For most of the performances, musicians played behind a screen, so judges evaluated only the sound and not the person. But in his final two performances, Robert was face to face with conductor Esa-Pekka Salonen.
Gupta dug down once more, trying not just to play the piece, but to feel and interpret it. If his boldness cost him the job, so be it.
By the end of the night, Salonen had made his decision. Gupta and David Chernyavsky were the winners, and Gupta would be invited back the following week for tryouts with the full orchestra.
After just three concerts, Gupta was called to the conductor's office.
"I'm very honored to offer you the position," Salonen said. "Will you accept?"
"Absolutely," Gupta said.
Here's what Salonen told me about why he hired a 19-year-old kid for his world-class orchestra.
"I was struck not only by the sheer quality of Robert's playing, but also by the boldness and confidence of it, which is kind of rare at that stage. . . . Many people who come to audition are trying to play it safe . . . and it's playing that . . . is quite often not very interesting."
I wondered, though, if Salonen might be worried that he would show up to work one night and see an empty seat in the orchestra because Gupta had gone off to run Cedars-Sinai Medical Center.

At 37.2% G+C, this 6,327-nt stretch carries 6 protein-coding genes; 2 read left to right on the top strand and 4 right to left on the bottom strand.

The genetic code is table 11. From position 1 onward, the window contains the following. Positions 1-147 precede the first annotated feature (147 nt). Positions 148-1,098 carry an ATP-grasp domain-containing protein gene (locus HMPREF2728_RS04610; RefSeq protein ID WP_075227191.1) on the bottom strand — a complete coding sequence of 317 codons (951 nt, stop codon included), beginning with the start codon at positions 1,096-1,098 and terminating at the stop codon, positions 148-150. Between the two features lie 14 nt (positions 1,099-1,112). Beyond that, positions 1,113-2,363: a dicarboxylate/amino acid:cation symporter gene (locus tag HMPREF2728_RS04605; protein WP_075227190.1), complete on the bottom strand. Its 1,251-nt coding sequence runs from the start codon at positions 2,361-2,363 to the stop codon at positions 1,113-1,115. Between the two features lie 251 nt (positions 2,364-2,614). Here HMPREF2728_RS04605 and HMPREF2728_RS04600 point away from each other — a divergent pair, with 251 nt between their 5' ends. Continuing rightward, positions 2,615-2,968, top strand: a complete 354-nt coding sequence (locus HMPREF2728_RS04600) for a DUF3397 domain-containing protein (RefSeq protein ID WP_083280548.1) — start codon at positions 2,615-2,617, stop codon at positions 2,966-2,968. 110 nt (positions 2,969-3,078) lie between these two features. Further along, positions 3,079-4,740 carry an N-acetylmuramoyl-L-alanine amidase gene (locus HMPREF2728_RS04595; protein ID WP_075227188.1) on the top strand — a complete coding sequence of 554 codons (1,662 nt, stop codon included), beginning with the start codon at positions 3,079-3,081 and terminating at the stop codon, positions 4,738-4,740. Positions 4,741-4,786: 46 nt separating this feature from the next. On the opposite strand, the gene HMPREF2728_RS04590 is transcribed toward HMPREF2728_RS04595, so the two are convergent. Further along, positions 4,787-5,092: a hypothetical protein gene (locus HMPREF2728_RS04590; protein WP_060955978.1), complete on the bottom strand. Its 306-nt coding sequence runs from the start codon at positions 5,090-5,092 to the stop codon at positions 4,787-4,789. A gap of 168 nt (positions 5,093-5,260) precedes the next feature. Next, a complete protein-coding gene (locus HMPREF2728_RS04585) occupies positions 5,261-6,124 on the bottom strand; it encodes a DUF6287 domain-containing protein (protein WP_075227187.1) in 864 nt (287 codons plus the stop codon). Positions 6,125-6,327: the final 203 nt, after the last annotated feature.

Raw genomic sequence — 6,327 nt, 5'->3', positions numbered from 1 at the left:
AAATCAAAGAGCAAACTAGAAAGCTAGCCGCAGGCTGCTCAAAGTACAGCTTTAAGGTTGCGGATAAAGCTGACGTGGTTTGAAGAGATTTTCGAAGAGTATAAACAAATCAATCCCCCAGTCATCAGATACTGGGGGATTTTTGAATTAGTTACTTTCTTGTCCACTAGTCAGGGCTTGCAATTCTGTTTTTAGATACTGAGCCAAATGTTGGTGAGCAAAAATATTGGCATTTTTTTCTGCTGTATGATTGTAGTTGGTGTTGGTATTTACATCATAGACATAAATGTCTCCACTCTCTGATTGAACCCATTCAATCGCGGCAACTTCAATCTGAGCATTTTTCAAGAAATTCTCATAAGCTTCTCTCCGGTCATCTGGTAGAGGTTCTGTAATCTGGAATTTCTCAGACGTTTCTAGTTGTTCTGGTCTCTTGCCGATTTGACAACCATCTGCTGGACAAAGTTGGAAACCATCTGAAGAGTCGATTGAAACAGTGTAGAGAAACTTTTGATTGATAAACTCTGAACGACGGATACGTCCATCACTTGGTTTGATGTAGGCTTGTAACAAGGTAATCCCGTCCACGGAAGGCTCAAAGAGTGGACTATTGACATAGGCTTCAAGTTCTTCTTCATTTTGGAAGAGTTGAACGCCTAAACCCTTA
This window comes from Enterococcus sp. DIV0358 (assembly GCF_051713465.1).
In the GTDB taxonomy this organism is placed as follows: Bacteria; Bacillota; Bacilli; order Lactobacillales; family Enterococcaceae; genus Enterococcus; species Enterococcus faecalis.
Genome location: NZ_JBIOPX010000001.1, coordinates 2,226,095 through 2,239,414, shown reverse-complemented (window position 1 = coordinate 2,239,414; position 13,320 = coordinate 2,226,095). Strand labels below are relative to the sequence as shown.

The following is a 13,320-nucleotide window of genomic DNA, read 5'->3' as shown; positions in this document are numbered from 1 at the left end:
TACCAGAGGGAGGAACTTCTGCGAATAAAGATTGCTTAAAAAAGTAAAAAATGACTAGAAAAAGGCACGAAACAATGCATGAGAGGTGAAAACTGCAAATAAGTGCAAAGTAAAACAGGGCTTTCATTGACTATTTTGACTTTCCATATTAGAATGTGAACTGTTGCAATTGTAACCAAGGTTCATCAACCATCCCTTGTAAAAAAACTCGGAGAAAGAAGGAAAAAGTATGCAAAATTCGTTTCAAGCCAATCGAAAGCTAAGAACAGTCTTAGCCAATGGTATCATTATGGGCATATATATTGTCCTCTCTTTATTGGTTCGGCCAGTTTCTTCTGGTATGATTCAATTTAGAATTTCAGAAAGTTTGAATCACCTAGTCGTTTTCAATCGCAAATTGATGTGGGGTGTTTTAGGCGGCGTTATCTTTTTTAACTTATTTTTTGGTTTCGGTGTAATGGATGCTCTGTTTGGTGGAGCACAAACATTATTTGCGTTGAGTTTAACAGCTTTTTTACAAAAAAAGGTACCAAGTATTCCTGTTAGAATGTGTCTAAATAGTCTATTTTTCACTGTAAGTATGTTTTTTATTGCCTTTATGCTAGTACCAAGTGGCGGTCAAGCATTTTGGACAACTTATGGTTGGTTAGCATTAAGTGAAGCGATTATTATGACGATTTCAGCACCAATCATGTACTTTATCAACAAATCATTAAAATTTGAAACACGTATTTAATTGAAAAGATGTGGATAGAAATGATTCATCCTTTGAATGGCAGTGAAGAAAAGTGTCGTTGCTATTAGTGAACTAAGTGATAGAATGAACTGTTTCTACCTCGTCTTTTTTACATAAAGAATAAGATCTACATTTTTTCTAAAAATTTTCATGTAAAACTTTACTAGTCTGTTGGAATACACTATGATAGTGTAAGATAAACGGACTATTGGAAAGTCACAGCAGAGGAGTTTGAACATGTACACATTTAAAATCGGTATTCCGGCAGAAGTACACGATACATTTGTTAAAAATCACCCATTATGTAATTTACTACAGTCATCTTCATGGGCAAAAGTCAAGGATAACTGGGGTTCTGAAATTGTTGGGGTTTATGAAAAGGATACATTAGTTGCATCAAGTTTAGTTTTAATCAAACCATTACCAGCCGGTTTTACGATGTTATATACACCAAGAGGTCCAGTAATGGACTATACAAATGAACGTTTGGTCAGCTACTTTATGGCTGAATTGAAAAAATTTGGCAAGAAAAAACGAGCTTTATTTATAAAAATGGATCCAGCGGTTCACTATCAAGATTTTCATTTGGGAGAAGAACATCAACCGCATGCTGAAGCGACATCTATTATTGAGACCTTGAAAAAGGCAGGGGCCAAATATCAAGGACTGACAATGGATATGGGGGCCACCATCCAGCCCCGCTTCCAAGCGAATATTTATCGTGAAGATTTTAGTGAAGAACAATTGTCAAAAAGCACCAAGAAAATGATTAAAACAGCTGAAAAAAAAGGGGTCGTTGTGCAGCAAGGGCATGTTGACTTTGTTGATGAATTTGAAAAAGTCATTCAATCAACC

"In a sense," Salonen said of Gupta's far-ranging interests, "this made me even more confident about his future in music, because very clearly Robert is not playing violin in the L.A. Philharmonic for any other reason than his love of music."
In concert at Disney Hall, Gupta appears to have settled in comfortably but lost none of the exuberance. After a recent performance of Beethoven's 4th, he stood Boy Scout proud, basking in warm waves of applause. Last week, he passed his first season of probation with unanimous support from his colleagues.
"He's really a joy to be around," whatever the topic of conversation, said principal concertmaster Martin Chalifour, who finds Gupta's music "enlightened" and "aesthetically beautiful."
Gupta said he looks forward to the occasional solo opportunity, playing chamber music, and perhaps competing one day for a higher position in the orchestra. When he's off duty, he studies literature and science on his own.
Is there still a chance he'll be a doctor one day?
"My wife and I gave up," Vivek Gupta said. "Whatever he decides will be fine. And without music, he would go crazy."